LEAKED MEMO: The Turnbull government was ready for a fight over super changes

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The federal government was bracing for a wave of complaints and concerns over its larger-than-expected cut to superannuation tax concessions in the budget, according to an internal Australian Taxation Office memo.

The leaked memo, sent in the week before the May 3 budget, tells Tax Office staff that the Treasury wants them to collate and report each day the number and nature of inquiries they receive.

“Treasury has directed the ATO to capture data and report daily on calls received regarding the various measures so they can ascertain community responses,” it says.

The memo applies to the three most contentious measures in the budget: a $1.6 million limit on super retirement funds, a $500,000 lifetime limit on non-concessional contributions and reducing from $30,000 to $25,000 the annual limit on concessional contributions to super.

Because the government is now in caretaker mode, the ATO can no longer furnish it with the data it has been collecting.

A spokesman confirmed the government knew when it put the budget together there would be a backlash over the measures, especially from its core conservative constituency.

“We knew that our base was going to jump up and down about it,” he said. “We knew and we were planning for all of that.”

It was anticipated that many people, confused or unsure about the changes, would ring the Tax Office to see if they were affected. The budget measures affect just 4% of people with superannuation and “we wanted to be able to tell them that 96% wouldn’t be affected,” the spokesman said.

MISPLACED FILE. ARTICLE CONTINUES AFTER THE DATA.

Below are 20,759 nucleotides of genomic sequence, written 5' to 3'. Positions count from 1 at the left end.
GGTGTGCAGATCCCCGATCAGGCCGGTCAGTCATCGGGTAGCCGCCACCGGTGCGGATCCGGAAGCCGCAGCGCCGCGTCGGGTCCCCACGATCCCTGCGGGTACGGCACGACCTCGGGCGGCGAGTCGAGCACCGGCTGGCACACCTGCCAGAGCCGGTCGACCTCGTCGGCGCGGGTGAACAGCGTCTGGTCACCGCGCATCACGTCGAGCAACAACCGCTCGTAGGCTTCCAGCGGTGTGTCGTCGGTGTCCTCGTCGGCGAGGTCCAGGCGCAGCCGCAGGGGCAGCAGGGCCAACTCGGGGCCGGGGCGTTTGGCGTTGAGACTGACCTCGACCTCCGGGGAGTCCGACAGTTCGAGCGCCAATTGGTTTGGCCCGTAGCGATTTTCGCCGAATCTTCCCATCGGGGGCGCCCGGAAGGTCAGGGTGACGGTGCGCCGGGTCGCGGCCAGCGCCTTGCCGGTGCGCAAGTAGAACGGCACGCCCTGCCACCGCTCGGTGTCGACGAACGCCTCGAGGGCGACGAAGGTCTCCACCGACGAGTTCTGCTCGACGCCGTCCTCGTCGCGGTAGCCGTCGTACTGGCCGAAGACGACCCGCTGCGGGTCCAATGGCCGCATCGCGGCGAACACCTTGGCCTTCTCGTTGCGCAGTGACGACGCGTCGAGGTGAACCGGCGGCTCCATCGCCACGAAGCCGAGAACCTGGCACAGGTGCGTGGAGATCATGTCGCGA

Despite uproar among the conservative base, led by such groups as the economically dry think-tank the Institute of Public Affairs, which believes the $1.6 million cap and and the $500,000 lifetime limit to be retrospective, the government is holding its ground.

One senior source said despite the unhappiness, the Coalition did not anticipate losing many votes given those affected were hardly likely to vote Green or Labor.

Liberal Democrat Senator David Leyonhjelm, who is battling to hold his spot at the July 2 election under the new Senate voting rules, is wooing the disaffected conservatives.

“In a clear echo of [Julia] Gillard’s promise of ‘no carbon tax under a government I lead’, the Coalition promised no new taxes on superannuation under this government. They broke this promise in the budget and betrayed their base in the process,” he said.

On the campaign trail on Thursday, Prime Minister Malcolm Turnbull defended the cuts, which, except for the $500,000 which began on budget night, are not scheduled to begin until July 1, 2017.

Of the $6 billion saved, $3 billion will be used to bolster the super savings of those on very low incomes by rebating that tax paid on super to those earning less than $37,000. This is a version of Labor’s low income tax offset which the government had intended to abolish on July 1.

“Our changes to super do reduce somewhat, the very generous tax concessions to people on very high incomes and with very large super balances. That is true. It enables the super system to be fairer and more flexible, particularly for people on low incomes whose super tax will be covered. They won’t have to pay super tax if they’re on incomes of $37,000,” Mr Turnbull said.

“If they’ve been out of the workforce for a while – and that is mostly women with family – and come back in, they can catch up with their unused concessional contributions. If they’re over 65 and under 75 they can continue contributing in a way that they can’t at the moment. So we’re making the super system fairer and more flexible.

“Yes, people with more than $1.6 million in their super account will pay a little more tax. That is about 1 per cent of the population. But it’s still a very low tax. Super remains a very attractive investment and we make no apologies for making the super system fairer and more sustainable over the years ahead.”

Labor opposes the $1.6 billion cap and the $500,000 non-concessional cap on the basis they are retrospective. If the Coalition wins the election, legislation for the measures would pass the Senate with the support of the Greens.

* This story first appeared in The Australian Financial Review. Read it here or follow the Financial Review on Facebook.

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